Rocky Mountain region leads nation in job growth
The Bureau of Labor Statistics earlier this month reported that the U.S. added 238000 jobs in January. According to a new study by the University of Redlands Institute for Spatial Economic Analysis (ISEA), jobs across the country grew by 2352000, or 1.6%, since last January. The Rocky Mountain region led the nation with 2.3% annual job growth. The Great Lakes region grew the slowest at 0.9%.
Professional and Business Services drives job growth in past year
The largest job gains across the nation were in Professional and Business Services, with 585000 jobs added in the past year. Job gains in this industry were highest in New York-Newark-Jersey City NY-NJ-PA (+35600 jobs), New York-Jersey City-White Plains NY-NJ (+32600 jobs), and Dallas-Fort Worth-Arlington TX (+24100 jobs). The largest job losses in the past year were in Mining and Logging (-57000 jobs nationwide). Job losses in this industry were highest in Houston-The Woodlands-Sugar Land TX (-8600 jobs), Lafayette LA (-3100 jobs), and Pittsburgh PA (-2100 jobs).
Jobs grew fastest in zip codes with 1000 or more people per square mile
ISEA breaks down employment by zip code. The map above shows employment levels (represented by circle width) and annual change in employment (represented by circle color). Large circles represent a large number of workers, and green circles indicate fast growing zip codes.
Overall, areas with 1000 or more people per square mile grew faster than other areas at 1.9% over the year. This is followed by areas with 500-999 people per square mile (1.7% annual growth). Areas with 200-499 people per square mile grew the third fastest at 1.6%. Areas with less than 200 people per square mile grew the slowest at 1.4%.
St. George UT is fastest growing MSA
The fastest growing metropolitan statistical areas (MSAs) were St. George UT (growing at 5.8% over the year), College Station-Bryan TX (5.4%), and Grants Pass OR (5.3%). Zip codes in these counties can be identified on the map due to their large green circles. Slowest growing were Casper WY (-9.1%), Houma-Thibodaux LA (-6.5%), and Lafayette LA (-4.3%). Zip codes in these MSAs can be spotted due to their large red or yellow circles.
This regional distribution of job growth can be clearly observed in the ISEA employment animation for the U.S. on the ISEA YouTube channel at https://www.youtube.com/user/ISEAatRedlands.
Detailed reports by zip codes and small regional areas can be generated with the ISEA Data Explorer. A short introduction on how to use this map-based interface can also be found at the ISEA YouTube channel. Could you give us some feedback to improve this tool? If yes, please go to https://www.surveymonkey.com/r/ISEASurvey and fill out our 5 minute survey. Thank you very much in advance!
The researchers combined today’s data release on employment by industry from the Bureau of Labor Statistics with business pattern data by zip code and industry from the U.S. Census Bureau to arrive at their projected values. National, BEA region and state employment are seasonally adjusted. Total non-farm employment by MSA are also seasonally adjusted, while MSA sectoral employment and zip code employment are not. Employment within MSAs cover about 80 percent of total national employment. The researchers point out that, given the data available to them, their projected values are only rough approximations of the true values, and that accuracy is higher for counties with larger populations. Despite those shortcomings, the observed patterns should still be helpful for decision makers in politics, businesses and organizations to determine where to best direct their efforts.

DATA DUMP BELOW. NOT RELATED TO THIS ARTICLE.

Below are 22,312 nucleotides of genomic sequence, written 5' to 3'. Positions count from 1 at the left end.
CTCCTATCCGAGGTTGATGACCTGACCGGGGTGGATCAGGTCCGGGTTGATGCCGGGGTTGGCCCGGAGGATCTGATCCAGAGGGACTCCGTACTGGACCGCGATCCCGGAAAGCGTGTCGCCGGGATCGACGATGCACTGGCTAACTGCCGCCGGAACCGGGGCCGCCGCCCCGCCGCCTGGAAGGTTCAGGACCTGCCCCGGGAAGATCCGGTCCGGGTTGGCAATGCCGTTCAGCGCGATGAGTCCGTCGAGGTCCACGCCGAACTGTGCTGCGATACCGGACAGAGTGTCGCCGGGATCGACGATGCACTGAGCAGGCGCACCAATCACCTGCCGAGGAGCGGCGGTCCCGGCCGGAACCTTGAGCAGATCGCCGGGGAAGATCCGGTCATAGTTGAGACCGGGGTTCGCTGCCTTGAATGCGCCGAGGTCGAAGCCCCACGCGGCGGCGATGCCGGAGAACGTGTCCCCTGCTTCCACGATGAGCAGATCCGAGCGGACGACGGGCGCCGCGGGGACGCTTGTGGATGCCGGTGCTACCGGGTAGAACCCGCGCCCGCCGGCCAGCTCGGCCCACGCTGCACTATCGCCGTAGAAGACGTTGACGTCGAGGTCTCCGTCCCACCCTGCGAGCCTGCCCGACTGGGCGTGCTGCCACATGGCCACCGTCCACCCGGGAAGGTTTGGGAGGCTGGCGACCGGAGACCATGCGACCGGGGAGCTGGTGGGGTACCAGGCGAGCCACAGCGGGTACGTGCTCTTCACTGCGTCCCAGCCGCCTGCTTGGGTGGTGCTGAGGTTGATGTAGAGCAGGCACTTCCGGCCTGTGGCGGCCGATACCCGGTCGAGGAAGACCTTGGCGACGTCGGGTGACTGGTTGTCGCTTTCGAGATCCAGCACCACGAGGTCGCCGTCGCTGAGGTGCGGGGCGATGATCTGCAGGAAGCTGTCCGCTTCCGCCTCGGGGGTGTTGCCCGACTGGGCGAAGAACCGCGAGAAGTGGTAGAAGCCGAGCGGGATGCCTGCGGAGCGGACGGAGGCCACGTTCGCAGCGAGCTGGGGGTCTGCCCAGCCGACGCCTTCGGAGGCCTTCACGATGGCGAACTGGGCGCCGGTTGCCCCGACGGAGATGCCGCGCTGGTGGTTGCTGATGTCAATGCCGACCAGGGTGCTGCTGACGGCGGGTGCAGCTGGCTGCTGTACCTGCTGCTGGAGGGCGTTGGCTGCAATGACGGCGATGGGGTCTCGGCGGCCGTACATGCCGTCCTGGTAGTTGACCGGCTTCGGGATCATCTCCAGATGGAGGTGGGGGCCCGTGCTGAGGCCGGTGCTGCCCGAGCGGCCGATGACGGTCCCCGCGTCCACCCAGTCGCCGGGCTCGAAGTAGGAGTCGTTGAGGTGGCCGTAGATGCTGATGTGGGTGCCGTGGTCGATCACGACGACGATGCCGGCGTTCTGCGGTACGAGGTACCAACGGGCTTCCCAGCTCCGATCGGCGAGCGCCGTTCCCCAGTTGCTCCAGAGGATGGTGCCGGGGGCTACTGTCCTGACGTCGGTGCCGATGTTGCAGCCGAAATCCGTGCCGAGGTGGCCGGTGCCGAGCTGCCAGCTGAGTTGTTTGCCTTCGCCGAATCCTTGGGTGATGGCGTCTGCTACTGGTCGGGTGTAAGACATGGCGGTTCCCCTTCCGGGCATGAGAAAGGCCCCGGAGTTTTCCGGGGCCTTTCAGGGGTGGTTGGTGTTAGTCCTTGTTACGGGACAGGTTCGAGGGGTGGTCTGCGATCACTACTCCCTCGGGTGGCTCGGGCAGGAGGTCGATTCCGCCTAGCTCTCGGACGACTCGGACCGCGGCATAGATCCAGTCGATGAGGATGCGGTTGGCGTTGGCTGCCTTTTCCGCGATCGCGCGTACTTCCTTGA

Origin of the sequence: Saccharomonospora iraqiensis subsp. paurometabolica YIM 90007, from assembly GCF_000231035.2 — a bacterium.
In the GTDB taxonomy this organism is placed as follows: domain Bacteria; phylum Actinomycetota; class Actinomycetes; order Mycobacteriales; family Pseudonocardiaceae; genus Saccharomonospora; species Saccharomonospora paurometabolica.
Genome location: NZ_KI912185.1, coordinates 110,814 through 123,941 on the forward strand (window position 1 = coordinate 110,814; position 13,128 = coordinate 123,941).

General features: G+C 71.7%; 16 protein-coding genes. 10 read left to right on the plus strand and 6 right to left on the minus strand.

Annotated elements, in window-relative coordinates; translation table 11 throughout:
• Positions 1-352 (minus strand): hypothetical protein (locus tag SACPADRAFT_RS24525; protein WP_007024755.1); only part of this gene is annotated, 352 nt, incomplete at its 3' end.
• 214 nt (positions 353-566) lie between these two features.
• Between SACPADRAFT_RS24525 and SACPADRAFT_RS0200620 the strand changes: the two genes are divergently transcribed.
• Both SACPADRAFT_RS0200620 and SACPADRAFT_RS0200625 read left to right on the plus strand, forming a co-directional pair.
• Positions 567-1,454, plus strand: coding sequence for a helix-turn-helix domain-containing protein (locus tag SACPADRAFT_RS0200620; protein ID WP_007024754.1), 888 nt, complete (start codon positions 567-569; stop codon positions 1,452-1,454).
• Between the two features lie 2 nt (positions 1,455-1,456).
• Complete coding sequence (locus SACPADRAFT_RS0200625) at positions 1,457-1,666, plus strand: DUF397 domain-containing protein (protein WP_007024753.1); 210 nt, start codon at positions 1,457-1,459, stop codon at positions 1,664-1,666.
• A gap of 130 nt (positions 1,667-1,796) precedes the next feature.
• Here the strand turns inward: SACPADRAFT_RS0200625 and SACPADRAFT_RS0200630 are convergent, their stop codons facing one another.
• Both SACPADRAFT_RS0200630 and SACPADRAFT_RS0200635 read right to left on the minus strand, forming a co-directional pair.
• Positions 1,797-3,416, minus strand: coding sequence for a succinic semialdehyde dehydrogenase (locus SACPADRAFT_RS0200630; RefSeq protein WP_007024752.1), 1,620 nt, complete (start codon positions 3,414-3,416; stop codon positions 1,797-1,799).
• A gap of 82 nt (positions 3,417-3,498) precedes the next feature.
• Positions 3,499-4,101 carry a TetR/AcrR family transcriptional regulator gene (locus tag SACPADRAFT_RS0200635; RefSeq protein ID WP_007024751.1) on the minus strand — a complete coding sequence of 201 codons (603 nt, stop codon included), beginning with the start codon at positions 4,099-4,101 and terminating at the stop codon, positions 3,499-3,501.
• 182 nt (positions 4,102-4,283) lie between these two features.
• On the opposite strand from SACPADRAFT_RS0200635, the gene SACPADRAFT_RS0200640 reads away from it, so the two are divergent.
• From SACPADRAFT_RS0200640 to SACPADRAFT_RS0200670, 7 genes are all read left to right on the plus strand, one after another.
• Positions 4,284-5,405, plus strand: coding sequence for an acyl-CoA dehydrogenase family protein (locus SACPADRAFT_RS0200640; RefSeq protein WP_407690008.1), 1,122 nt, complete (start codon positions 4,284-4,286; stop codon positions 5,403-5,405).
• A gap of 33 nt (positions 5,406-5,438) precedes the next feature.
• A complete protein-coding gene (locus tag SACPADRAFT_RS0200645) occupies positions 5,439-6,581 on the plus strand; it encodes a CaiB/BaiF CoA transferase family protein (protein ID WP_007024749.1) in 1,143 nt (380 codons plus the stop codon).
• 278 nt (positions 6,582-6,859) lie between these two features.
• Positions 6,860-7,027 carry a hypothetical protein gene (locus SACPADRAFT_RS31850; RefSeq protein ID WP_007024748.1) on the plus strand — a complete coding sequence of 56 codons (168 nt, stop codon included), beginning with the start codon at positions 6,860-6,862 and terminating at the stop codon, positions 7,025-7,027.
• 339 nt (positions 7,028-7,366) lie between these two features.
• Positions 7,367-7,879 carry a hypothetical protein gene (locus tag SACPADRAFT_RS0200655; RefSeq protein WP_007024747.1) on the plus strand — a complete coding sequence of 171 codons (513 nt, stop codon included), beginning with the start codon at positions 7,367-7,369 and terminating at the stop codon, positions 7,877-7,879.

About the University of Redlands Institute for Spatial Economic Analysis (ISEA)
The Institute for Spatial Economic Analysis (ISEA) serves regional, national and global business and government leaders in their needs to better understand how socio-economic phenomena affect their communities. A division of the University of Redlands School of Business, ISEA publishes ongoing, timely reports covering retail, employment, housing, logistics and other special topics. A key distinction of the Institute is its ability to illustrate economic trends and patterns through the use of geo-spatial mapping techniques. In addition, ISEA’s ability to provide Zip code level analysis for many of its reports provides unprecedented detail. Current ISEA economic data and interactive maps may be found at http://www.iseapublish.com/map/
Author: Jess Chen, Ph.D., Jess_Chen@redlands.edu
Faculty Fellow at the Institute for Spatial Economic Analysis,
University of Redlands, School of Business
Contact: Johannes Moenius, Ph.D., firstname.lastname@example.org, 909-557-8161
Director, Institute for Spatial Economic Analysis,
University of Redlands, School of Business